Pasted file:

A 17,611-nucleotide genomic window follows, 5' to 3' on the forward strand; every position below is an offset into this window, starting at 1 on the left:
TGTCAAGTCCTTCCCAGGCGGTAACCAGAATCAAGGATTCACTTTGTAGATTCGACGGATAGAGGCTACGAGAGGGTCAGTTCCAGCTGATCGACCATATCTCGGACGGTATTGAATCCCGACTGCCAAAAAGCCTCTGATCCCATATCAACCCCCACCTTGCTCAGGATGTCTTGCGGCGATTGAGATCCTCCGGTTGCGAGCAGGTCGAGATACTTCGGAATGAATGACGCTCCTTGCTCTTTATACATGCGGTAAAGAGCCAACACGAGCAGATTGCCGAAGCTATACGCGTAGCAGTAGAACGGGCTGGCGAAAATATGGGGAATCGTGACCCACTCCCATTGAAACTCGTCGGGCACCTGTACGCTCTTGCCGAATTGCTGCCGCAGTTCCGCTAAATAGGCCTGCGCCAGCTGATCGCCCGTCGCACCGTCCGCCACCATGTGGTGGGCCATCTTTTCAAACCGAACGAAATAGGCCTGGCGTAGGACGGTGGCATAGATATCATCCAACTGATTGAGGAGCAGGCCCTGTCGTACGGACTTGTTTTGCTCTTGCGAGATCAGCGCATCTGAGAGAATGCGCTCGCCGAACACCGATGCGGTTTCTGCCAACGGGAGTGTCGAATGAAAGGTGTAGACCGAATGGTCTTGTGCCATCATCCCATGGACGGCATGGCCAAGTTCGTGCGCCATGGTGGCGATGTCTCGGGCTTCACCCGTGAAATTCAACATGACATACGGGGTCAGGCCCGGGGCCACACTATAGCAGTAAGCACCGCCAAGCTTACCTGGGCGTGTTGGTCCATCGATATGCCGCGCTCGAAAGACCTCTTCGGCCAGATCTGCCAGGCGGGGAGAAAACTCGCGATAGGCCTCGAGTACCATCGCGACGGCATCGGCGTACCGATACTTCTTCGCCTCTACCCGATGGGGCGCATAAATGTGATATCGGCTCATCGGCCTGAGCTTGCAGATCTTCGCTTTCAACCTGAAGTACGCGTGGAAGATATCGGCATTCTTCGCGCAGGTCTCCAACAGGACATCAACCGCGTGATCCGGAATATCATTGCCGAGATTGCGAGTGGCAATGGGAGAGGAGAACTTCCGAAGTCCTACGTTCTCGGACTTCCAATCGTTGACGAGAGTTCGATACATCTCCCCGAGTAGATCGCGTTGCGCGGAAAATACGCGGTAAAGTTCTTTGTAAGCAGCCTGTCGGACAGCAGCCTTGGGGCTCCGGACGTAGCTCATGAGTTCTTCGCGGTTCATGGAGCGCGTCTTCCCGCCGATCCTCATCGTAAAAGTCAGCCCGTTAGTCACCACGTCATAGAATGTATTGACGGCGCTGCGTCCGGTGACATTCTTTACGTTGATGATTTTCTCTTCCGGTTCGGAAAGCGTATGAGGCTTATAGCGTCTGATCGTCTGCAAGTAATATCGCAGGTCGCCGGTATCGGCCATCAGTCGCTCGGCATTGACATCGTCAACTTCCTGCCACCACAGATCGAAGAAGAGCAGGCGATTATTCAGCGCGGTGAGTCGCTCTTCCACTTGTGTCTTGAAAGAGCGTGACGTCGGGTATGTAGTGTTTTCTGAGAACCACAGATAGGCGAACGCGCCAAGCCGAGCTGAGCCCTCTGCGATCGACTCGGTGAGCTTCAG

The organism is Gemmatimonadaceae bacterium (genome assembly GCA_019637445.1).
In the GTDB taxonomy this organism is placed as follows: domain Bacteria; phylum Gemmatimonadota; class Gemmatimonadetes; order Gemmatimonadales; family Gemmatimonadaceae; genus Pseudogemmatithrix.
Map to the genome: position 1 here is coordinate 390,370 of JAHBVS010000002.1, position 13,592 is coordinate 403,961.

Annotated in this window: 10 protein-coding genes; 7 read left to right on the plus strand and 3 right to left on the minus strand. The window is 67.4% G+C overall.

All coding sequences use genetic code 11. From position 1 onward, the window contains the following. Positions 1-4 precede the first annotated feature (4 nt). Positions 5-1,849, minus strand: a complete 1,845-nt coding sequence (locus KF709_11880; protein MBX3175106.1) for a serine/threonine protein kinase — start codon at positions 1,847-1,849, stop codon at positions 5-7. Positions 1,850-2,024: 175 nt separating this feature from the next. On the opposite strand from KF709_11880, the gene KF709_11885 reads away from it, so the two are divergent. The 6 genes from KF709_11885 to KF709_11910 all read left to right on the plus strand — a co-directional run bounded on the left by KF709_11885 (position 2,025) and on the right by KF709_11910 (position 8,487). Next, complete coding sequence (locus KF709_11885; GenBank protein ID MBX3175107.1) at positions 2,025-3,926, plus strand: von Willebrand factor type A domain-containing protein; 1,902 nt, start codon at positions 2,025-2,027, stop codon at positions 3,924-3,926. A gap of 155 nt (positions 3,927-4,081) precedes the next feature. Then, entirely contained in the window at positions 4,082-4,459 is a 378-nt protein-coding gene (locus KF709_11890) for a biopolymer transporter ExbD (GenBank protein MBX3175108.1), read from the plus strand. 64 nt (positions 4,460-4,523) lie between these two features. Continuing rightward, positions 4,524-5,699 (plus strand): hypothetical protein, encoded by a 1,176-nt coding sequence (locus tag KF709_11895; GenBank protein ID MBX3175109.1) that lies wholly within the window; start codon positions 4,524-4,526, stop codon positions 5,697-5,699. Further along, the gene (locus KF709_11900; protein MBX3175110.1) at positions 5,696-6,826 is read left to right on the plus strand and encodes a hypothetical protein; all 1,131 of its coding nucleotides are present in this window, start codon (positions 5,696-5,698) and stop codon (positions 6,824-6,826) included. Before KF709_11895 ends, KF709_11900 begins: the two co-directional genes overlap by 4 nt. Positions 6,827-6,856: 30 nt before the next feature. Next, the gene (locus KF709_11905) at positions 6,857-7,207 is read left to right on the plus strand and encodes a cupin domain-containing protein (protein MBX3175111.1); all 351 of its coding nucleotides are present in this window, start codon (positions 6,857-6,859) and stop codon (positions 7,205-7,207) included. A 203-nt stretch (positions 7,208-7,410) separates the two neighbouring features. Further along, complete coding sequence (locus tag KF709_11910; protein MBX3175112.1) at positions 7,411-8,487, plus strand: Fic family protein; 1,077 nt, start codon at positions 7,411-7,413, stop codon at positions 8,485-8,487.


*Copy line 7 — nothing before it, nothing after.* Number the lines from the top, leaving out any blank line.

All coding sequences use genetic code 11. From position 1 onward, the window contains the following. Positions 1-4 precede the first annotated feature (4 nt). Positions 5-1,849, minus strand: a complete 1,845-nt coding sequence (locus KF709_11880; protein MBX3175106.1) for a serine/threonine protein kinase — start codon at positions 1,847-1,849, stop codon at positions 5-7. Positions 1,850-2,024: 175 nt separating this feature from the next. On the opposite strand from KF709_11880, the gene KF709_11885 reads away from it, so the two are divergent. The 6 genes from KF709_11885 to KF709_11910 all read left to right on the plus strand — a co-directional run bounded on the left by KF709_11885 (position 2,025) and on the right by KF709_11910 (position 8,487). Next, complete coding sequence (locus KF709_11885; GenBank protein ID MBX3175107.1) at positions 2,025-3,926, plus strand: von Willebrand factor type A domain-containing protein; 1,902 nt, start codon at positions 2,025-2,027, stop codon at positions 3,924-3,926. A gap of 155 nt (positions 3,927-4,081) precedes the next feature. Then, entirely contained in the window at positions 4,082-4,459 is a 378-nt protein-coding gene (locus KF709_11890) for a biopolymer transporter ExbD (GenBank protein MBX3175108.1), read from the plus strand. 64 nt (positions 4,460-4,523) lie between these two features. Continuing rightward, positions 4,524-5,699 (plus strand): hypothetical protein, encoded by a 1,176-nt coding sequence (locus tag KF709_11895; GenBank protein ID MBX3175109.1) that lies wholly within the window; start codon positions 4,524-4,526, stop codon positions 5,697-5,699. Further along, the gene (locus KF709_11900; protein MBX3175110.1) at positions 5,696-6,826 is read left to right on the plus strand and encodes a hypothetical protein; all 1,131 of its coding nucleotides are present in this window, start codon (positions 5,696-5,698) and stop codon (positions 6,824-6,826) included. Before KF709_11895 ends, KF709_11900 begins: the two co-directional genes overlap by 4 nt. Positions 6,827-6,856: 30 nt before the next feature. Next, the gene (locus KF709_11905) at positions 6,857-7,207 is read left to right on the plus strand and encodes a cupin domain-containing protein (protein MBX3175111.1); all 351 of its coding nucleotides are present in this window, start codon (positions 6,857-6,859) and stop codon (positions 7,205-7,207) included. A 203-nt stretch (positions 7,208-7,410) separates the two neighbouring features. Further along, complete coding sequence (locus tag KF709_11910; protein MBX3175112.1) at positions 7,411-8,487, plus strand: Fic family protein; 1,077 nt, start codon at positions 7,411-7,413, stop codon at positions 8,485-8,487.